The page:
What is a stroke?

A stroke happens when the supply of blood to the brain is disrupted; usually this happens as a result of a clot (ischaemic stroke) or a haemorrhage (haemorrhagic stroke).

Recognising a stroke

You should look out for the following signs if you think somebody is having a stroke:

F: face- has the person’s face dropped on one side and are they able to smile?

A: arms- can the person life their arms and keep them raised?

S: speech- is the person able to talk; if so, are they slurring?

T: time- seek emergency help as quickly as possible.

A stroke can be extremely serious and potentially life threatening so it is important that you ring the emergency services as quickly as possible; you should tell the operator that the patient is displaying symptoms of a stroke as this will enable them to call for urgent help and allow the paramedics to prepare on the way.

Causes of strokes

Strokes are commonly brought about by a number of factors; these include poor diet, smoking, heavy drinking, high blood pressure, inflammation of the heart and heart disease and a high intake of caffeine.

Strokes may be mild or severe; some can be extremely debilitating and even fatal.

Treating strokes

Treatment for strokes depends on the severity of the individual case and may range from the administration of medication to complex surgical procedures needed to remove clots.

Preventing strokes

The likelihood of suffering from a stroke will be dramatically reduced by choosing to live a healthy lifestyle; this involves eating a healthy and well balanced diet, doing plenty of exercise, reducing levels of stress and refraining from smoking, drinking heavily and using drugs.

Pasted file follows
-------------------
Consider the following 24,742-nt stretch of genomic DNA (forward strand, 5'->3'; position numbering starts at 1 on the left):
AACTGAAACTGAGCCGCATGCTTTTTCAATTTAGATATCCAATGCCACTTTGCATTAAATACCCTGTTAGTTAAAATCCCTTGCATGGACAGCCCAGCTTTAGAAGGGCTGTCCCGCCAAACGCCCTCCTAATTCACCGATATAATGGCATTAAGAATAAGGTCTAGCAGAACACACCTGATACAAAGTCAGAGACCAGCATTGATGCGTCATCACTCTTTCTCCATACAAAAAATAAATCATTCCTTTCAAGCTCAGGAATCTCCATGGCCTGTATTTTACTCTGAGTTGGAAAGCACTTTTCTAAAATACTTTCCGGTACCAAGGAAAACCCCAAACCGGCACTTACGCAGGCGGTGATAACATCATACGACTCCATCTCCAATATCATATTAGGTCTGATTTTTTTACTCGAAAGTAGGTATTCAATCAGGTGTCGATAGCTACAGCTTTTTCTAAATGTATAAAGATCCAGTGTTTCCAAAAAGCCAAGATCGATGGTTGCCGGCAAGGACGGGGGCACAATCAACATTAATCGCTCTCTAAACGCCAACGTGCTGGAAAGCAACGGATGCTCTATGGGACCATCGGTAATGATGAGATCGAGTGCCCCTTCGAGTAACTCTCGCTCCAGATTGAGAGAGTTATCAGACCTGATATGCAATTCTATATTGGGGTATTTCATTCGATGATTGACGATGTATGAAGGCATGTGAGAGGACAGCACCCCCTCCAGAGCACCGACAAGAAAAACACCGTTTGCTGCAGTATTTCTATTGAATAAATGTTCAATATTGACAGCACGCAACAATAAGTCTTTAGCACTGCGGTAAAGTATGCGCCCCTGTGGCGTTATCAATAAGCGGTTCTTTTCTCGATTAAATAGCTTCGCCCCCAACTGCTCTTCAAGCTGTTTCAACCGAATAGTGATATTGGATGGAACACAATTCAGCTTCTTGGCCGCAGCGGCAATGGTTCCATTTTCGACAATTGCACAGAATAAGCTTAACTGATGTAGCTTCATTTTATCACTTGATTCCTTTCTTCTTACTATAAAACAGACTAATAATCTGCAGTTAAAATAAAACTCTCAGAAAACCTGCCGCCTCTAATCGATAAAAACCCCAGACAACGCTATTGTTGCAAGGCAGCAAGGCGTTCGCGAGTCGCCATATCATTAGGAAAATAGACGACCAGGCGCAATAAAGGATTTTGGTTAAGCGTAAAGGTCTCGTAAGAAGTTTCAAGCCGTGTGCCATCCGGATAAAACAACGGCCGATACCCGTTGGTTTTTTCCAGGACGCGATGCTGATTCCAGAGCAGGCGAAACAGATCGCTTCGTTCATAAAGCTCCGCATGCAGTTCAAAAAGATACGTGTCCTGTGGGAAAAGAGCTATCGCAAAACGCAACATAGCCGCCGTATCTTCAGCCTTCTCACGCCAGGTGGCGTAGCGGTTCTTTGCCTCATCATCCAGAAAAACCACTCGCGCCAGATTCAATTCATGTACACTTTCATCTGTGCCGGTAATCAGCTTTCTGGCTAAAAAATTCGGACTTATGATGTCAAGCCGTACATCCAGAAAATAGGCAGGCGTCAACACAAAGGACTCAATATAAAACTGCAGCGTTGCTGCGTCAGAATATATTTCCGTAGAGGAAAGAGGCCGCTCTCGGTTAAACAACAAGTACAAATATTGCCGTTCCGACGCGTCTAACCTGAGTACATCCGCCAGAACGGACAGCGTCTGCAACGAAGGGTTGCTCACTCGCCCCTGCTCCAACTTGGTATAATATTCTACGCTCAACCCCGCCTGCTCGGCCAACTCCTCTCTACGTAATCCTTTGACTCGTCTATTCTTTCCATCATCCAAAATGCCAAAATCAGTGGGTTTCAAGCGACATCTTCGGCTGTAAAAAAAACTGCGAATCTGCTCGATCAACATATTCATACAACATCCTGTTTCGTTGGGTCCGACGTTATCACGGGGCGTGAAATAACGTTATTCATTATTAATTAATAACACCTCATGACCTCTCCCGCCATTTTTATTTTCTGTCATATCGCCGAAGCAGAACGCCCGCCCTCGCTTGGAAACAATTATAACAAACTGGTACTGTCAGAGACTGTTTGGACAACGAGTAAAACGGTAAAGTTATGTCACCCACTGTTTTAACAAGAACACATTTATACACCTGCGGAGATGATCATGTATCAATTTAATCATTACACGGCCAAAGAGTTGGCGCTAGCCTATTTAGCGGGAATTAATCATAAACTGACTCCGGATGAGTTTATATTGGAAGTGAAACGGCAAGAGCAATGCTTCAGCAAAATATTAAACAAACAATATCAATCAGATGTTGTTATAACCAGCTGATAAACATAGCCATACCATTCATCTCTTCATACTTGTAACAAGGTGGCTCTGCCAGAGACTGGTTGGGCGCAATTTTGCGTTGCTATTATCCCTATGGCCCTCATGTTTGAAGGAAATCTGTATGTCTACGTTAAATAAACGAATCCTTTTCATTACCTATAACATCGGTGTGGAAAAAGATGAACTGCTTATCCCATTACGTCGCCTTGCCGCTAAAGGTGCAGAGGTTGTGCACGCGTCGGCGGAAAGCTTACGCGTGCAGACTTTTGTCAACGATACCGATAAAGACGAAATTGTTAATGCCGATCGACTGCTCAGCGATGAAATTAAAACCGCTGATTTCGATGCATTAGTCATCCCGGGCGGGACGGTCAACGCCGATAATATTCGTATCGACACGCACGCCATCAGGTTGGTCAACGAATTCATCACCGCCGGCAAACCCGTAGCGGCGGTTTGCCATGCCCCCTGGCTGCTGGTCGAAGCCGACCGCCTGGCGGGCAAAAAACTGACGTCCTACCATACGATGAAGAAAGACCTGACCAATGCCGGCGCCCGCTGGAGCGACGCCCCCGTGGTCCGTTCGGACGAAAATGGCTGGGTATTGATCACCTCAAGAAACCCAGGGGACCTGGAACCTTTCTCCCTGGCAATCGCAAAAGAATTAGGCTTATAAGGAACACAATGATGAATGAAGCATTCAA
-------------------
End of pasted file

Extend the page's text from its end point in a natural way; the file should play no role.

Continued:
Causes of cancer

Cancer is one of the nation’s biggest killers and is caused by an abnormality during the cell reproduction process; there is no one cause of cancer although there are several factors which contribute to the development of the disease; these include poor diet, obesity, smoking and family history.

Treating cancer

Treatment for cancer depends on the severity and scale of each individual case; however, most cases are treated by means of the surgical removal of a tumour, radiotherapy and chemotherapy.

Survival rates vary according to the stage and type of cancer; survival rates are improving steadily with the help on ongoing research and new methods of treatment.

Preventing cancer

There is no set of rules to follow which will prevent you from getting cancer; however there are guidelines which may significantly reduce the risk of getting the disease.

Do not underestimate the importance of diet; a healthy diet can radically reduce the possibility of you getting ill, while a poor diet can be a significant contributor to all manner of health conditions.

Try to refrain from smoking and drinking heavily as these activities put your body under huge strain.

Try to exercise regularly and adopt good lifestyle habits.

Attend screening programmes when you are invited to; this will ensure any problems are identified early which will significantly increase your chances of survival.

The chance of getting cervical cancer can also be decreased by using contraception.